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Winter is Coming. (AKA - Beat Seasonal Depression Before it Occurs!)

Updated: Sep 22, 2019

Improve Your Mental Health for Cheap: Go Outside!

The winter months are coming. For me, that usually means being cooped up in a small space with a couple of big dogs, eating creamy soups, under 10,000 blankets, and counting down the days until summer is here once again.

Like myself, in your younger years maybe you used to ski, snowmobile, winter hike, and spend all sorts of time outside. As your career began progress, you weren’t getting home till after dark, and you might have realized that the winter months really bum you out. If you spend November through March living for the end of the day when you can crawl back into your blanket-burrito, this article is for you.

The “Winter-Blues”

I got 99 problems, and seasonal depression is definitely one of them. CMHA reports that Seasonal Affective Disorder (or in a milder form, season depression) impacts between 10-15% of Canadians every year… and no wonder! When the snow starts flying in Woodstock, it gets dark. Some days we might only see 6 hours of the sun. Why am I telling you this? I’m hoping I can convince you - clients, family, and strangers alike - to go outside… even when the weather isn’t ideal!

Sunlight, seasonal affective disorder, seasonal depression, therapy, mood disorder
More sun please!

Sunlight has a profound impact on your mental health

Not getting enough sunlight is believed to be the primary cause of Seasonal Affective Disorder - a type of depression that typically appears during the winter months, and has troubling symptoms such as:

  • Feeling tired, and having difficulty getting things done

  • Difficulty sleeping, or sleeping much more than usual

  • Feeling sad, hopeless, tense, stressed, or more irritable than usual

  • Changes in diet and cravings (which may result in weight gain)

  • Decreased engagement in fun and social activities (including sex!)

Uh Oh, these things happen for me in the winter… now what?!

CMHA reccommends a few things that might be helpful, including:


Light therapy



Of course, you can always discuss your concerns with a skilled therapist at Woodstock Psychotherapy, however if you’re looking for self-help techniques you can use to help yourself, or to supplement therapy, here are a few ideas:

mental health, seasonal depression, therapist, depression, woodstock
Exercise is always good for mental health, but doubly so when the sun is scarce!

Go Outside

I know it’s cold. I know some days it literally makes your face hurt. Do it anyway.

While you’re at it, exercise outside!

In some cases, exercise has proven to be just as efficient in treating depression as medication - and exercise is free! You don’t need to run a marathon. Consider walking the dog, doing a walk-and-chat with a friend, or giving one of those winter sports you used to love as a child another try!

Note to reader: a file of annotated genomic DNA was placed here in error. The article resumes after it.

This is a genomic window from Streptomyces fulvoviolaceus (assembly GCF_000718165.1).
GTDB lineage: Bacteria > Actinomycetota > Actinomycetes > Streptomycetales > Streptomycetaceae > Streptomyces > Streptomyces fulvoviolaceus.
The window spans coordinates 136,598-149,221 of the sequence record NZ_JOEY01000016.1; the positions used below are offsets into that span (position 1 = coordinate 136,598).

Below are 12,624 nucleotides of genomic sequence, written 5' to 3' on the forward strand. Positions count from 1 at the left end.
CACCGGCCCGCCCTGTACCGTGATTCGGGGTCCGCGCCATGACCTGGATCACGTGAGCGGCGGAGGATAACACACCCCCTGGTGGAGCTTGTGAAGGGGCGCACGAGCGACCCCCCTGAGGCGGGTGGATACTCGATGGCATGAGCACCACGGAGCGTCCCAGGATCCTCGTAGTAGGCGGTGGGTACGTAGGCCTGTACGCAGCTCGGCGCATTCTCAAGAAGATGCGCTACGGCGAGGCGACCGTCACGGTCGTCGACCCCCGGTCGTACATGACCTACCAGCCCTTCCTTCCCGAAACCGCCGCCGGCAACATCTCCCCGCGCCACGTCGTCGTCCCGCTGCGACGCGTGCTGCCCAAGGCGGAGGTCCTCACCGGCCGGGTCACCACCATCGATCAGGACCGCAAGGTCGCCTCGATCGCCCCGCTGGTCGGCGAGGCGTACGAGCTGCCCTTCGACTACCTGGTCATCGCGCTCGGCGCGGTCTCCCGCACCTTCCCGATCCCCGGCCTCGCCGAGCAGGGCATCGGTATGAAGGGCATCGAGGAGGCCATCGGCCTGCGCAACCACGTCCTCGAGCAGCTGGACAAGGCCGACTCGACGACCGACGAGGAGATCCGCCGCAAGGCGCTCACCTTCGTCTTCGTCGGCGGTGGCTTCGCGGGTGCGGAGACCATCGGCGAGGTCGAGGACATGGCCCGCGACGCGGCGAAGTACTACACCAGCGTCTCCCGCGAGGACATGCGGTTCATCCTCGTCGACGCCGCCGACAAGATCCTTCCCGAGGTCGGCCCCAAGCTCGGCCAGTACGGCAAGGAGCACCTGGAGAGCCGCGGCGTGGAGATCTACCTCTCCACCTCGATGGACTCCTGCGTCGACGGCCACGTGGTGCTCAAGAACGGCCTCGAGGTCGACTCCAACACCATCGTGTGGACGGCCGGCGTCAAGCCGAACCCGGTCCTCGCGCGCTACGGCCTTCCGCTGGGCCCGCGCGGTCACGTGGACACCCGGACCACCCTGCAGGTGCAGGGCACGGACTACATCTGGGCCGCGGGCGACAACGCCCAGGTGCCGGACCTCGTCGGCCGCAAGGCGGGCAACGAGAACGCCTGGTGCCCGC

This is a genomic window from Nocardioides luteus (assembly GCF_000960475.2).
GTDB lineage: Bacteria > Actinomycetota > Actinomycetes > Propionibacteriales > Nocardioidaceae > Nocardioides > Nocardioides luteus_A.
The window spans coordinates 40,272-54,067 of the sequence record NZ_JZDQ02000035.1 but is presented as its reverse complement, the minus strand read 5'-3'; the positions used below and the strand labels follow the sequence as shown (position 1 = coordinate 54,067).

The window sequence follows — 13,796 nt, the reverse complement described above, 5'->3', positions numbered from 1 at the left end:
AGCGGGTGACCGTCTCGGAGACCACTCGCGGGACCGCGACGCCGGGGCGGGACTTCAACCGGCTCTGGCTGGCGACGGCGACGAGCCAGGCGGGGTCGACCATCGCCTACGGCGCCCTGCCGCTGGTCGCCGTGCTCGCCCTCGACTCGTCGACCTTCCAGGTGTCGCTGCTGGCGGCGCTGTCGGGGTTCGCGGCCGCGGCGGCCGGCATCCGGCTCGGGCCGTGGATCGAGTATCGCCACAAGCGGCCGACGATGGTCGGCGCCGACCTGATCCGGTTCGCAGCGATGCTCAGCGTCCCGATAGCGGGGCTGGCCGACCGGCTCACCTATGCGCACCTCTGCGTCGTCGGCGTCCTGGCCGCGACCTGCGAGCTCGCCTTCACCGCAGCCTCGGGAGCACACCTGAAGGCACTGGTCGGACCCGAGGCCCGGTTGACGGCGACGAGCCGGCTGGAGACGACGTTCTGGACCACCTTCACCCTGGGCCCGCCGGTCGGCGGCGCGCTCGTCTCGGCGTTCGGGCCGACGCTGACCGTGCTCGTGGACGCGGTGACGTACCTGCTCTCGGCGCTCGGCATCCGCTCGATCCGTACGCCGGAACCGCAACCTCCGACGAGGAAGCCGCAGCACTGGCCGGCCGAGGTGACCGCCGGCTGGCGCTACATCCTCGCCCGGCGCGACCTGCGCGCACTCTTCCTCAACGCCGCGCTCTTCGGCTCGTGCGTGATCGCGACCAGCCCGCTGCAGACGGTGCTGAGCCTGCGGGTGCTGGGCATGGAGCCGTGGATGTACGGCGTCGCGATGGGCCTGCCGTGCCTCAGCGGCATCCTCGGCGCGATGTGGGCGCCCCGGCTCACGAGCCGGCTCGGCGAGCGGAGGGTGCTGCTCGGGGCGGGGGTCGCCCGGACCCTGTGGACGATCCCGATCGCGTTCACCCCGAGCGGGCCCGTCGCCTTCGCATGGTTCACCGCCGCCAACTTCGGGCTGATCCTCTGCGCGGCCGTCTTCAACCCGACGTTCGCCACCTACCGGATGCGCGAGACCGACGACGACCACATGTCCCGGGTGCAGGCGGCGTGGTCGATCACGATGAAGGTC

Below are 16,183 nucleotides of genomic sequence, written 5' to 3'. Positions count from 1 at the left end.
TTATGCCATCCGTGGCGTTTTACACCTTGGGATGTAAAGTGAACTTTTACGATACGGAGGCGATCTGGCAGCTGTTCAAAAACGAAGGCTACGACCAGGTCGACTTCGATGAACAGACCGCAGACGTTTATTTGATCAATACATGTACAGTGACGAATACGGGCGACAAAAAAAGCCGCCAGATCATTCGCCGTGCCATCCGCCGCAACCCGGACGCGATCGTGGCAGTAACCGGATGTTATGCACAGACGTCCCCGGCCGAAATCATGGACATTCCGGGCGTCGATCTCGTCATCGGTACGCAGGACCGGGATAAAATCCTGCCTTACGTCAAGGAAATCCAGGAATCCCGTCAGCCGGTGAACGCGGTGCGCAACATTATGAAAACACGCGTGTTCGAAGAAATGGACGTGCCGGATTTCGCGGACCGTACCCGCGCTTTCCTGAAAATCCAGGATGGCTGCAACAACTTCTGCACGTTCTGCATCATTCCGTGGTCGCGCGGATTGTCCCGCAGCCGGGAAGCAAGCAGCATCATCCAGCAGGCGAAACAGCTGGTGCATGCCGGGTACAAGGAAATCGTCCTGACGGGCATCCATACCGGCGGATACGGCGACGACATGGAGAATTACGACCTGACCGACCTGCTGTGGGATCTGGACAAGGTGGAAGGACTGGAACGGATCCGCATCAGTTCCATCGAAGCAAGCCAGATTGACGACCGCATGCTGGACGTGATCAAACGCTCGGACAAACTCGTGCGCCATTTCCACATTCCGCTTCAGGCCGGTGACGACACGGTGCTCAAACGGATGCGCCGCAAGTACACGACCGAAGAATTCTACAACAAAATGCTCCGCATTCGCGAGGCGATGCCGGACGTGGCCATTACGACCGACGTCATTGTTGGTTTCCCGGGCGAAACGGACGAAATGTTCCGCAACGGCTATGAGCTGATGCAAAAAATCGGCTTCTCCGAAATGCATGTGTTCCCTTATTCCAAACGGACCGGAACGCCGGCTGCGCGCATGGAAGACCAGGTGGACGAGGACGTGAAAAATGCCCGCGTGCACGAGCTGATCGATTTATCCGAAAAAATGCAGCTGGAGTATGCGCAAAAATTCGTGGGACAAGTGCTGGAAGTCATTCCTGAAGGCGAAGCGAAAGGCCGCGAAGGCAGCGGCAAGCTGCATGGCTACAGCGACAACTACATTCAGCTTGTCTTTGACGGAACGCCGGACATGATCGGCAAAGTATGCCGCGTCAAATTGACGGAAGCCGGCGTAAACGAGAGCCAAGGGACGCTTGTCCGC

Speaking of walk-and-chat…

Being social and spending time with friends and family can also have a positive impact on mental health. If the winter weather is well and truly so cold your nose would turn blue and fall off, meet up with friends in a coffee shop with nice big windows, and soak up some sunshine while gaining the positive benefits of social interaction.

Keep the curtains open

When you’re at home and in the office, milk those precious daylight hours for all they’re worth by keeping the curtains open and allowing the sun to shine in. Chopping veggies? Chop them by the window. Reading a book? You guessed it, go to the window. Heck, maybe you’ll even feng-shui your furniture so that your comfiest chair is right beside the window! It would be worth it: research has shown that even in an employment setting, natural sunlight in the workplace can protect against depression and increase feelings of job satisfaction!

Are you going outside now? No? Okay, fine. Maybe some additional research will convince you:

According to one study, living within 3km of a green space can be a protective factor in preventing anxiety and mood disorders. (Have a park nearby? Go there!)

Research exists to support suspicion that individuals who are chronically deprived of sunlight (such as during shift work) may be more susceptible to: weight gain, weakened immune system, cancer, and of course, mental health concerns.

Harvard Medical School asserts that regular exposure to sunlight can also increase vitamin D levels (which has a host of health benefits!), improve concentration, and even support you in healing faster from illnesses and injuries!

Woodstock Psychotherapy, therapy office, Melanie Rodrigues, Mental Health
Lots of light, and oh-so-cozy in the winter months!

.... Still not outside? Sheesh.

Feel free to give me a call at (226) 503-2212, or book online if you are concerned about keeping your mental health on track as the Winter-Blues approach! Our appointments will be indoors, but I promise my office has a giant window.

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